Legislative Update

Volume C, No. 1January, 2000

Judy West


The Occupational Safety and Health Administration took a major step in the direction of protecting workers from musculoskeletal disorders when it published the text of a proposed ergonomics standard on Nov. 23. The official unveiling of the proposed regulation starts the clock in a process that could lead to the issuing of a final rule by the end of next year, requiring many businesses to implement ergonomics programs to prevent disabling injuries suffered by about 600,000 workers each year.

While this is an enormous step forward, after a nine-year battle by Big Business and anti-worker lawmakers to block ergonomic rules, it does not go far enough. AFL-CIO President John Sweeney has urged that when the rules are finalized next year, after public hearings and a comment period, they be expanded to include the agriculture, construction and maritime industries.


1. Extend Health Care Reform Act. As this issue went to press, negotiations had not yet begun on the Health Care Reform Act (HCRA), which is slated to expire on New Year’s Eve. If the law is allowed to lapse, New York State will have no system for financing Child Health Plus and other important public health programs. The Assembly passed a strong bill, HCRA 2000, in June (see July/August and December Allegros), but neither the governor nor the State Senate has come forward with a plan for HCRA’s future.

Moreover, there are indications that Gov. Pataki may propose cuts in hospital funding, possibly by cutting Medicaid funding. 802 members can help head off cutbacks by contacting Gov. Pataki (518/474-8390), Senate Majority Leader Joseph Bruno (518/455-3191) and your own State Senator to urge passage of HCRA 2000.

2. America Still Needs a Raise. Congress adjourned for the holiday recess without passing an increase in the minimum wage, which would benefit nearly 12 million of the country’s lowest paid workers. The labor movement supports a measure that would raise the minimum wage by $1 – to $6.15 – in two steps. The House version, HR-325, was introduced by David Bonior (D-Mich.), and the Senate version by Edward Kennedy (D-Mass.).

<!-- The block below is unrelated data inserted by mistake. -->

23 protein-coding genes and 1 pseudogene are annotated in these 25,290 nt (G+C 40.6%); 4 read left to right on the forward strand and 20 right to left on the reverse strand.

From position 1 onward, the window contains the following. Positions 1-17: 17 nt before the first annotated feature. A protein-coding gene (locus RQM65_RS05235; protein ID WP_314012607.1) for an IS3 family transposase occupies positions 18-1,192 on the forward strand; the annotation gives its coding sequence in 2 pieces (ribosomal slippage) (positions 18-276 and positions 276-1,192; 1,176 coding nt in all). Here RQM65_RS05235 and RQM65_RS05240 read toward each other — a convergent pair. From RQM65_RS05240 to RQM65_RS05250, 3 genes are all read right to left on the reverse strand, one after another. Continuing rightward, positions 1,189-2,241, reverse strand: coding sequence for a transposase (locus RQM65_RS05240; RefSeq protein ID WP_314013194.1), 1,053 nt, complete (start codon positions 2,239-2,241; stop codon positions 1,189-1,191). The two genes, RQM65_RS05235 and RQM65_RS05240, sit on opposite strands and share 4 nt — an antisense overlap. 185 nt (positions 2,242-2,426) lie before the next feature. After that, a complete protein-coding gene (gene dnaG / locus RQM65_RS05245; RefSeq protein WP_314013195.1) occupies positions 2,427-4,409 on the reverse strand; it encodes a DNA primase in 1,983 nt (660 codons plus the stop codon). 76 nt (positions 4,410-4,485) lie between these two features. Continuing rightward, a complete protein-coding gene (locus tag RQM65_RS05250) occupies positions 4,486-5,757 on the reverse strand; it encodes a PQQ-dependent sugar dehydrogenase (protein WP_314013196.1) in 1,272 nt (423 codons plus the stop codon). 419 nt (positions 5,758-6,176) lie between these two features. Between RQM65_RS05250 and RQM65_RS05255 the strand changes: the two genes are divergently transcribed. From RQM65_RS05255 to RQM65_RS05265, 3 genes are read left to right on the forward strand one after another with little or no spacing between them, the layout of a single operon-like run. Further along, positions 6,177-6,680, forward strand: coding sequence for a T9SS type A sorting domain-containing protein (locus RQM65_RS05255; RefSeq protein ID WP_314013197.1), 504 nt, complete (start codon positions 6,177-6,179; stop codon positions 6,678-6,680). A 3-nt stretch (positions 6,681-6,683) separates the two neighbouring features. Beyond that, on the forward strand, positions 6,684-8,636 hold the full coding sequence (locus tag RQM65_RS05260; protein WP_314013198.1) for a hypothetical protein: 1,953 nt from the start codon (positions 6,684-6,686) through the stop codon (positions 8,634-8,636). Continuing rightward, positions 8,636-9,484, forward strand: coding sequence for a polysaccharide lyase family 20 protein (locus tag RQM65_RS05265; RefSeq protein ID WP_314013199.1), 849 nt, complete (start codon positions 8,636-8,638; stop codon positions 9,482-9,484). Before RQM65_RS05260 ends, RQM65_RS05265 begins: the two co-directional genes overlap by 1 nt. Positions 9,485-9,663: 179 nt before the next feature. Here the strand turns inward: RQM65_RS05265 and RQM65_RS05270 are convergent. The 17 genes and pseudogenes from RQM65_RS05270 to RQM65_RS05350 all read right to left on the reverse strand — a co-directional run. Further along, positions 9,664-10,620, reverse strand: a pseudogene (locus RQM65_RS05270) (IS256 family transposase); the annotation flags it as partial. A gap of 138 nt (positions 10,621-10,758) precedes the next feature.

As members of Congress return to their districts, they need to hear the message that working families support HR-325 to raise the minimum wage. The AFL-CIO is urging union members to contact their member of Congress immediately.


These are the final months of a battle to protect New York City’s rent control and rent stabilization laws, which will expire on March 31. The New York State Tenants & Neighbors Coalition has been campaigning vigorously to make sure that tenants are not forced to swallow another round of decontrol amendments as the price of renewal. Local 802 members can help in several ways: by participating in NYSTNC’s phone blitzes and mailing parties; by helping to pay for newspaper ads that will appear in many community newspapers throughout the city; and by asking your council member to send you a written promise that she or he will oppose, and vote against, any and all weakening amendments when the rent laws come up for renewal in March. For more info, contact NYSTNC at (212) 695-8922.


Our thanks to the elected officials who spoke out in support of the locked-out New York City Ballet Orchestra musicians: Rep. Jerry Nadler and Assemblymember Ed Sullivan. We would also like to thank City Councilmember Christine Quinn for providing ballet slippers for the rats who attended the rally, and Council speaker Peter Vallone for making the purchase of the slippers possible.